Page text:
The sources used are brilliant, and this gives a great insight into the "other side" of the battles - yet his implications that the BEF were amateur and borderline unprofessional, got tiring pretty quickly.
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on 13 September 2013
Accounts of Mons and Le Cateau are common, and all follow a similar path. Instead, Mr Zuber looks at contemporary German records, and compares them with Allied accounts, and the facts on the ground. Those familiar with these events may find themselves challenged by what he finds, but I would recommend this book nevertheless. However, I do think that there are occasions when Mr Zuber's style and tone detact from the strength of his argument; where more measure and balance would deliver greater effect, and benefit the whole.
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on 29 September 2013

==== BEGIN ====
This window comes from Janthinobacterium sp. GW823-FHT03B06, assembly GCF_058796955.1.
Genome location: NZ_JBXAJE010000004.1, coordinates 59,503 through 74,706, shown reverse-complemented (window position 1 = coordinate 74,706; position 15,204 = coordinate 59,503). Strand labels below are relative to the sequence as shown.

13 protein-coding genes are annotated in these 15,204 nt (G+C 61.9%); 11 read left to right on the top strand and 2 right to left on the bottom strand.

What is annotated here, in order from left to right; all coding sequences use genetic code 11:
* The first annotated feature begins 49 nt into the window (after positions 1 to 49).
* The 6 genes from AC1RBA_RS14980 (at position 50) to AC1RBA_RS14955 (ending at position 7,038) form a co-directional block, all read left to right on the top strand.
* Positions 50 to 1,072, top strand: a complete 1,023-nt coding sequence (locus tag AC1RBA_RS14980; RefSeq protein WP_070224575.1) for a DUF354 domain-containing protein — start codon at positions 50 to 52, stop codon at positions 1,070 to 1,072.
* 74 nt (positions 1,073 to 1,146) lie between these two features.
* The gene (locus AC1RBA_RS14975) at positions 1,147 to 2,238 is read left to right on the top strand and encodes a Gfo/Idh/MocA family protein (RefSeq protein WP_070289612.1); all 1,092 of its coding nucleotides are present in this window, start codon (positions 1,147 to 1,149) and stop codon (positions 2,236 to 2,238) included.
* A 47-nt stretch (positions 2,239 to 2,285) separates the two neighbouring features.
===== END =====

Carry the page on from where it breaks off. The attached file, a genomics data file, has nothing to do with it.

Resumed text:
Mr. Zuber's thesis is simple: the combat performance of the British Expeditionary Force that fought at Mons and Le Cateau in 1914 was less heroic and more 'contemptible' than British military historians have allowed. Using German documentary sources apparently available to British historians, he fairly convincingly shows that a smaller force of German troops employing more sophisticated 'fire and maneuver' tactics, pushed back four divisions of British infantry and in the process took far fewer casualties than previously thought. As previous reviewers have noted, however, Zuber employs a tone and style that are somewhat repellent; on certain points, he stretches his evidence to the limit; where the evidence is contradictory, he habitually gives the Germans the benefit of the doubt. This is not a model of revisionist scholarship --- but, to my mind, he just about makes his case.